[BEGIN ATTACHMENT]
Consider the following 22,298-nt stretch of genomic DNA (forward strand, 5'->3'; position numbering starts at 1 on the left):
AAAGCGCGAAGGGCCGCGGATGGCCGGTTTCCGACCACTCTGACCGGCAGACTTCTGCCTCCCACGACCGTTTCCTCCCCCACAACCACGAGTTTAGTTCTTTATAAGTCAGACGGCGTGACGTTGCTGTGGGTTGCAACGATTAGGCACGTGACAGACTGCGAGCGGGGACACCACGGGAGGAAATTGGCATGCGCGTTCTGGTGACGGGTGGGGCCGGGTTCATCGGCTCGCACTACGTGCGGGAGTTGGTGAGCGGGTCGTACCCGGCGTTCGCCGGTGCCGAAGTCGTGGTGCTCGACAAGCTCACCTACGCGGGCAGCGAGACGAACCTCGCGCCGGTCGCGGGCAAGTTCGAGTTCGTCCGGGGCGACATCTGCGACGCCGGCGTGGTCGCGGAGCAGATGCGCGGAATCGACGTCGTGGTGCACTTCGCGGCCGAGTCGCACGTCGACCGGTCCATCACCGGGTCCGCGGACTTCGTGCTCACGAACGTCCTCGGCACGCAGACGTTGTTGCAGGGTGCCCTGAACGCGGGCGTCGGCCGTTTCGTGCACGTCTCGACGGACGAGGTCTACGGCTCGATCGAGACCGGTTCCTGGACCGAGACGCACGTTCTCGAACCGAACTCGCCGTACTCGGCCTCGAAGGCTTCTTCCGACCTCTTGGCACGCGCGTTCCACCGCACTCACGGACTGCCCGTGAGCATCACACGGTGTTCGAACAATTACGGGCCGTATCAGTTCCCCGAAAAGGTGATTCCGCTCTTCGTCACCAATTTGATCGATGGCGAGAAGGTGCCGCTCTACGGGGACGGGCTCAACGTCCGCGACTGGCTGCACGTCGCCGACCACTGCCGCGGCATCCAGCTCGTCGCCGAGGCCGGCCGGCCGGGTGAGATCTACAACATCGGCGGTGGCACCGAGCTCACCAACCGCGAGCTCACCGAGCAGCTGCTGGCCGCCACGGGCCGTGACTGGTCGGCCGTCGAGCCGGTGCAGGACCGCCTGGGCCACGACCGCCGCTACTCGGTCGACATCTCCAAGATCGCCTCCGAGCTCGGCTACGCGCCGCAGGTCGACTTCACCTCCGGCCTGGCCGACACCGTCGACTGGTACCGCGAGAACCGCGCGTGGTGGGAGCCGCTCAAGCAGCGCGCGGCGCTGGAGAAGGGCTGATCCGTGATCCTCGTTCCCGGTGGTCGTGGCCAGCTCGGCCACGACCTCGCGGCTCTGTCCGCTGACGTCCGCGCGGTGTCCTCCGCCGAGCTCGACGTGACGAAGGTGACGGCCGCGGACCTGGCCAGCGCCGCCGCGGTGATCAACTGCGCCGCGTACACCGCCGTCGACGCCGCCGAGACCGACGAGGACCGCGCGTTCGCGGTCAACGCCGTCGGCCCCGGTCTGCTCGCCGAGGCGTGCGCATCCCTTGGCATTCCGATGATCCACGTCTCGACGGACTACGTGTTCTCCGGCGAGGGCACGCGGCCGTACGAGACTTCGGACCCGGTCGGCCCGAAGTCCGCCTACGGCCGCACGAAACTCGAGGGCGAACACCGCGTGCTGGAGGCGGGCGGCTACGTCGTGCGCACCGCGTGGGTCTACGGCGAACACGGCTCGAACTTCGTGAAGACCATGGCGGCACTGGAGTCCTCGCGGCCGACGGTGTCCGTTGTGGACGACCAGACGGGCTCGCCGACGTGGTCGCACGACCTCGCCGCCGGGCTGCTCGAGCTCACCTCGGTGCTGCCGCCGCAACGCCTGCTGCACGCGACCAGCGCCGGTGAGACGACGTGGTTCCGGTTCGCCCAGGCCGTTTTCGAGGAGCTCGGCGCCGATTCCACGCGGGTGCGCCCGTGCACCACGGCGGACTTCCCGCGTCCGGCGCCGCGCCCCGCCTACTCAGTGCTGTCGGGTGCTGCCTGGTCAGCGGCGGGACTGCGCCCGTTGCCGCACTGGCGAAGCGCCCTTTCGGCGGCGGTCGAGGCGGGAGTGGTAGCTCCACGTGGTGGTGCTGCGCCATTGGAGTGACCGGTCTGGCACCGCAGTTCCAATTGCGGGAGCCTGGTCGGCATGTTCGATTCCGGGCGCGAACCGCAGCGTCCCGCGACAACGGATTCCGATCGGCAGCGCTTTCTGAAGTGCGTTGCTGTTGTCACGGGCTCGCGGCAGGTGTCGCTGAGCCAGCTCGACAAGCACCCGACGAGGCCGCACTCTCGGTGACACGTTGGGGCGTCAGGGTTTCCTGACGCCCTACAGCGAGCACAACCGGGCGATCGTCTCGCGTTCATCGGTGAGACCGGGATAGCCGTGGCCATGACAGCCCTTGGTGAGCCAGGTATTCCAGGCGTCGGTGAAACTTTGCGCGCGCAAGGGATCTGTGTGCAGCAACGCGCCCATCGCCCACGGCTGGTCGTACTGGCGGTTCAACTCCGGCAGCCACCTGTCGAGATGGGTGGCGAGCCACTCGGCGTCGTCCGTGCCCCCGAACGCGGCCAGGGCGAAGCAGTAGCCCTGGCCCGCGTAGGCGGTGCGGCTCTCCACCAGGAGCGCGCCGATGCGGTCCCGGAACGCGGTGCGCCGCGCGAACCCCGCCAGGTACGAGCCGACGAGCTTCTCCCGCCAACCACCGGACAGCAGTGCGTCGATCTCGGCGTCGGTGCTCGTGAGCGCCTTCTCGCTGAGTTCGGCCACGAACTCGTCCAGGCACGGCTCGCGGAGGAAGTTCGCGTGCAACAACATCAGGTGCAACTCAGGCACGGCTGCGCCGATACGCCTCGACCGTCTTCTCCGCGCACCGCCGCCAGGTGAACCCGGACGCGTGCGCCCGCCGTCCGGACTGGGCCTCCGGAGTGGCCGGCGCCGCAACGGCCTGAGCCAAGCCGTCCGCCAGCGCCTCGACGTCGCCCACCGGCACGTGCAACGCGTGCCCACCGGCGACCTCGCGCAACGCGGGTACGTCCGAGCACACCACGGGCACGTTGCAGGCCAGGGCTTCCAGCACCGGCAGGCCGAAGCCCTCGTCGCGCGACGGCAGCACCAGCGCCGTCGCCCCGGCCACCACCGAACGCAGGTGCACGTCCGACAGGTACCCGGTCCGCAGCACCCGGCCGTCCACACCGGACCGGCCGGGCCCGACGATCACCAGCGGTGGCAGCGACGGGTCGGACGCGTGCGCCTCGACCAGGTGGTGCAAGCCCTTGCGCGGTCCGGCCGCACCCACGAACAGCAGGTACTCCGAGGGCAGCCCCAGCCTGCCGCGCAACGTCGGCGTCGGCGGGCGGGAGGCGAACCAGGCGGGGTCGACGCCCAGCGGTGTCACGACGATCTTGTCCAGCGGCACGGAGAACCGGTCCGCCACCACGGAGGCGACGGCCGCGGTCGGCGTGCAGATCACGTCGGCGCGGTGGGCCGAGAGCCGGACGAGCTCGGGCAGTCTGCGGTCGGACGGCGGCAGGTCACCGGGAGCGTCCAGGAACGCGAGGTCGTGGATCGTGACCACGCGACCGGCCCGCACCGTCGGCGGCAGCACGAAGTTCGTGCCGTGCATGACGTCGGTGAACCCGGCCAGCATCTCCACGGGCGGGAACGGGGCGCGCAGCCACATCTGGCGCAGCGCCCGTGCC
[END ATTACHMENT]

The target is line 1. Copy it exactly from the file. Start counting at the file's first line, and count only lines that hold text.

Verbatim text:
Consider the following 22,298-nt stretch of genomic DNA (forward strand, 5'->3'; position numbering starts at 1 on the left):